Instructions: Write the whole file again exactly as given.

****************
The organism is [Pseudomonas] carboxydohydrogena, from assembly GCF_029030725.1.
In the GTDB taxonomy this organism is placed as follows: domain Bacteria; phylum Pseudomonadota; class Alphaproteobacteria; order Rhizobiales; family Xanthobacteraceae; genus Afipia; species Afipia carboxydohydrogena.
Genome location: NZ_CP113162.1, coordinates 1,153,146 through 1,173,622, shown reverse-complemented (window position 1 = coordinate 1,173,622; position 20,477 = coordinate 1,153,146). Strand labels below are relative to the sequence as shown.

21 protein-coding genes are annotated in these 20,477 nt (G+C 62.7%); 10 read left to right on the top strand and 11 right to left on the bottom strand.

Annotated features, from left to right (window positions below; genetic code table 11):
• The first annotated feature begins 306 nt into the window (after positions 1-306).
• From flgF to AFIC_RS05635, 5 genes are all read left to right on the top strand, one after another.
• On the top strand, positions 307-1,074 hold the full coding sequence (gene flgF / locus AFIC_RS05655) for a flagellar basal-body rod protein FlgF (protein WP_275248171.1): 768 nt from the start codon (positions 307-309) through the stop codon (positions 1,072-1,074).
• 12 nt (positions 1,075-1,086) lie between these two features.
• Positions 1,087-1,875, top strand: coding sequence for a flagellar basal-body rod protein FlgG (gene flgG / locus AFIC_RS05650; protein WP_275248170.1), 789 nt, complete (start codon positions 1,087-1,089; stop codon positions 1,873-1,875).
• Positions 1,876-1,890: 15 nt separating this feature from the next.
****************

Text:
The organism is [Pseudomonas] carboxydohydrogena, from assembly GCF_029030725.1.
In the GTDB taxonomy this organism is placed as follows: domain Bacteria; phylum Pseudomonadota; class Alphaproteobacteria; order Rhizobiales; family Xanthobacteraceae; genus Afipia; species Afipia carboxydohydrogena.
Genome location: NZ_CP113162.1, coordinates 1,153,146 through 1,173,622, shown reverse-complemented (window position 1 = coordinate 1,173,622; position 20,477 = coordinate 1,153,146). Strand labels below are relative to the sequence as shown.

21 protein-coding genes are annotated in these 20,477 nt (G+C 62.7%); 10 read left to right on the top strand and 11 right to left on the bottom strand.

Annotated features, from left to right (window positions below; genetic code table 11):
• The first annotated feature begins 306 nt into the window (after positions 1-306).
• From flgF to AFIC_RS05635, 5 genes are all read left to right on the top strand, one after another.
• On the top strand, positions 307-1,074 hold the full coding sequence (gene flgF / locus AFIC_RS05655) for a flagellar basal-body rod protein FlgF (protein WP_275248171.1): 768 nt from the start codon (positions 307-309) through the stop codon (positions 1,072-1,074).
• 12 nt (positions 1,075-1,086) lie between these two features.
• Positions 1,087-1,875, top strand: coding sequence for a flagellar basal-body rod protein FlgG (gene flgG / locus AFIC_RS05650; protein WP_275248170.1), 789 nt, complete (start codon positions 1,087-1,089; stop codon positions 1,873-1,875).
• Positions 1,876-1,890: 15 nt separating this feature from the next.